Application Stories

Forums Residency Applications/Interviews Application Stories

This topic contains 6 replies, has 2 voices, and was last updated by  Anonymous 7 months, 1 week ago.

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  • #372 Reply


    As a source of inspiration for future applicants, maybe we can publish our stories on this forum…address when we first got interested in OB/GYN, what sorts of reactions we received from people in our lives who found out that we were going to be applying to OB/GYN and yet not prescribe birth control, did we encounter any speed bumps when we went to get our home school’s administration on board with our application, what our general experience on the interview trail was, etc.

    #376 Reply


    The people who traditionally guide a student were the most against me attempting to do OBGYN as a faithful Catholic: my home institution program director, clerkship director, dean of students, and my father.

    Luckily I was fairly knowledgable about other faithful Catholic OBGYNs when I discussed with the above people; otherwise, any one of these conversations could have convinced my that the idea was imprudent.

    My home institution PD and clerkship director told me that while they were Pro-Life, they could not have a resident not write contraceptives or do sterilizations simply do to the logistics of it. How would clinic go? How would you discharge postpartum patients from the hospital without contraception? What if you must do a cesarean with tubal? “You did great on our service. You worked hard and did well. The nurses loved you – and that’s rare for a student! But you’ll have to determine your priorities; we cannot have a resident who can’t do much of the required work. Just think about it and pray about it.”

    With my combination of below average step 1 score and desire to practice in accord with my faith, the dean of students assured me I would not match to OBGYN, and strongly encouraged me to apply to another speciality in addition to – if not in lieu of – OBGYN. Overall, I agree it was good advice to apply to a “backup” specialty, but it was still discouraging to hear.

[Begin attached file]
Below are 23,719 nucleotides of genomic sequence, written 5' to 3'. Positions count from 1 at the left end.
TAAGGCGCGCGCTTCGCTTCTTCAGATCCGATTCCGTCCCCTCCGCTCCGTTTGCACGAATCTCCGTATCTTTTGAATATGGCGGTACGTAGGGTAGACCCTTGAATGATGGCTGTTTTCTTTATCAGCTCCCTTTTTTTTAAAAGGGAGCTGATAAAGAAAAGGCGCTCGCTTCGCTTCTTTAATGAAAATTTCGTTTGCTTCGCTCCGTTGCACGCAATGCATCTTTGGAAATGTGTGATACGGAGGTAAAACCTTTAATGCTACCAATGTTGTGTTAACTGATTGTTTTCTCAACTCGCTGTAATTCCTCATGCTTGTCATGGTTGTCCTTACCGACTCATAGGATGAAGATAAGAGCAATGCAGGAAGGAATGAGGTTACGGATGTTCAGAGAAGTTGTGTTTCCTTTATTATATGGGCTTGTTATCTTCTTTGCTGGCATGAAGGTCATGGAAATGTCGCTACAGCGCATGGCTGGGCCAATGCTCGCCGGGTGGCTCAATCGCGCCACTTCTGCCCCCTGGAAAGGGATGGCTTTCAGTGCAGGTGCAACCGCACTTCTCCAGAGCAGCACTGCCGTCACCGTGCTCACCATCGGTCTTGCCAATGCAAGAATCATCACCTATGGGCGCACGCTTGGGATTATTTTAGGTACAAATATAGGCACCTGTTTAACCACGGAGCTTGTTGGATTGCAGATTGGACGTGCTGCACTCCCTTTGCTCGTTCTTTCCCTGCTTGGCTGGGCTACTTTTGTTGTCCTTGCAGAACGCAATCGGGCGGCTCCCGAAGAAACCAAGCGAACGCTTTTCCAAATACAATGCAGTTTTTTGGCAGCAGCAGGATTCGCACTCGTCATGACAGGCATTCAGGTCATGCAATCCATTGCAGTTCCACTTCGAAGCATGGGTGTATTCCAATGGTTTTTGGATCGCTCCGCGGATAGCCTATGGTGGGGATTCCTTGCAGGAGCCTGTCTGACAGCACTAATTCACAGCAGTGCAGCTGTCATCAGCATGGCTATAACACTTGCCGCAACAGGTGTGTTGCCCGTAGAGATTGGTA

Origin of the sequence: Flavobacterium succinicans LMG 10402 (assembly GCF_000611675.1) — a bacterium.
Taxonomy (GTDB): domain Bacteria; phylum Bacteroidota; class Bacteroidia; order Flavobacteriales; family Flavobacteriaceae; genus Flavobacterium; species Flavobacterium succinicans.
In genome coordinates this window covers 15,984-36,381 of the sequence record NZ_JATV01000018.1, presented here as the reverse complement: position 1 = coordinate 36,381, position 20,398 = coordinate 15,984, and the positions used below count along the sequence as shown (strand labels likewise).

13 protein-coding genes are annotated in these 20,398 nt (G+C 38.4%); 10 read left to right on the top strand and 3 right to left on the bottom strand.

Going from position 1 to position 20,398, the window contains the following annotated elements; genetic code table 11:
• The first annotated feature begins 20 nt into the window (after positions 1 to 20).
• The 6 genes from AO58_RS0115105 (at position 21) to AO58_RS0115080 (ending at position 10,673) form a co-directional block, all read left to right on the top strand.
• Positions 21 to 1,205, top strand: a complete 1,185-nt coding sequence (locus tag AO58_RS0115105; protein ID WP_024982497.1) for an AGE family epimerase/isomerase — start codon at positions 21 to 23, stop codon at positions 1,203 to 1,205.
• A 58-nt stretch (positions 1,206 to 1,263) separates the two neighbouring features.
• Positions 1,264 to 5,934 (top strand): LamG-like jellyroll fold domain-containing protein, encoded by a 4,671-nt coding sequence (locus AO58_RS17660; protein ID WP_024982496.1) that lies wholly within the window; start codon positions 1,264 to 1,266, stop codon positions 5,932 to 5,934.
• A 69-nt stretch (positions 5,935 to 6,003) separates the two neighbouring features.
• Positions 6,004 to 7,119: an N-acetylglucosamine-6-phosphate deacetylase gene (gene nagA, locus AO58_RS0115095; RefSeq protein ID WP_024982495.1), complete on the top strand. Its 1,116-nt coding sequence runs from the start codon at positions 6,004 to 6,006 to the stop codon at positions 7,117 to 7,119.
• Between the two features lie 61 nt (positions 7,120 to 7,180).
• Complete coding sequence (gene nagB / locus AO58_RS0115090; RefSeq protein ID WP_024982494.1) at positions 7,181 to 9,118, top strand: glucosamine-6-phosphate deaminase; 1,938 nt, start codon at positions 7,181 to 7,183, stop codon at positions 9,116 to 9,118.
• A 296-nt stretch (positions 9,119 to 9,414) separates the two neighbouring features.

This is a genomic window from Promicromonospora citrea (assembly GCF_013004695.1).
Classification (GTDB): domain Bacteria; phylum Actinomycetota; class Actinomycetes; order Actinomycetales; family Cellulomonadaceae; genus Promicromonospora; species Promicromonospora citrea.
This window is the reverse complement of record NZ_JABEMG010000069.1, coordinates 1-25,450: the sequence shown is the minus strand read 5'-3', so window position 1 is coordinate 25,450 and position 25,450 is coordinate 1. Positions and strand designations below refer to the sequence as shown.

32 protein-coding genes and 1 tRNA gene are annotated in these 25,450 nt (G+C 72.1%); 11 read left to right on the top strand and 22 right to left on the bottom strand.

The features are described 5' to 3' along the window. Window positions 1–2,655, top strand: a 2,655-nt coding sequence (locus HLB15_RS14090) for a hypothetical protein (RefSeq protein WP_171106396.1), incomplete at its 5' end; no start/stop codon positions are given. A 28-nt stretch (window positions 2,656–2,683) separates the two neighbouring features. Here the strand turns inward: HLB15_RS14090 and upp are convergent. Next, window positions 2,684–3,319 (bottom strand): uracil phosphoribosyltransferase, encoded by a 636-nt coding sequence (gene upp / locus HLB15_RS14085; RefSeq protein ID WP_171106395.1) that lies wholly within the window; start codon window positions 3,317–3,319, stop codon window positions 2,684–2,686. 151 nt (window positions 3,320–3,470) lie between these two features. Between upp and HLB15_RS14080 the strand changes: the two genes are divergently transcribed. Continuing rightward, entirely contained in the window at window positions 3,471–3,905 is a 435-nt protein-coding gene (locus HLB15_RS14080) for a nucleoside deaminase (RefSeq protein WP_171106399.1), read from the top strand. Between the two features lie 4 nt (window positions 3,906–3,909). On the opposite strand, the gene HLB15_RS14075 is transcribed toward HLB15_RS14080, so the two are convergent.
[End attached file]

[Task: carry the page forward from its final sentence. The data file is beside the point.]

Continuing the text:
My father relayed a story to me when I told him about my desire to practice in accord with Catholic teaching: “Seafood restaurants have always done well in this town. However, there was once an owner who opened a seafood restaurant but did not want to sell beer for religious reasons. That business promptly failed. If you want to open a seafood restaurant, you have to sell beer.” In other words, you’re going to fail as an OBGYN if you don’t intentionally sterilize and contracept.

    At interviews, I only brought this up with PDs. All but my home institution and one other stated that it would be fine. The other stated that she’d have to look into it, then later emailed and said essentially that it would not be a good fit. I do wonder how many of those PDs were giving me a truthful answer vs a legally protective answer to prevent accusations of faith-based discrimination. I used the following question: “As a Catholic, there are certain procedures that I would prefer not to perform. Would this be a problem at this program?”

    I’d encourage everyone considering the specialty to contact one of the administrators here, and they’d be happy to chat about all aspects of applying to OBGYN.

    #415 Reply


    But you had a happy ending, right?

    #451 Reply



    I certainly did have a happy ending! I matched to my number 1 spot!

    I realize my previous post focused on the troubles of applying, but I was trying to help future applicants know that the process may not always be smooth.

    #2784 Reply

    And to add to the story, there’s now a resident in the year above me who does not prescribe, and a resident in my class who now no longer prescribes!

    #3395 Reply


    So what happens if a patient is interested in receiving contraception? Are you allowed to tell her about her options and then someone else writes the prescription? How does that work?

    #3809 Reply


    Yes, I counsel on all the options including ACOG recommendations. (After all, spreading truth is not immoral). If a patient desires contraception, I check out to the attending as I would any patient and state the patient’s desires. (Again, conveying information is not immoral.) “The patient desires depo.” The attending hears this and knows that I am unable to place that order, and she places it.

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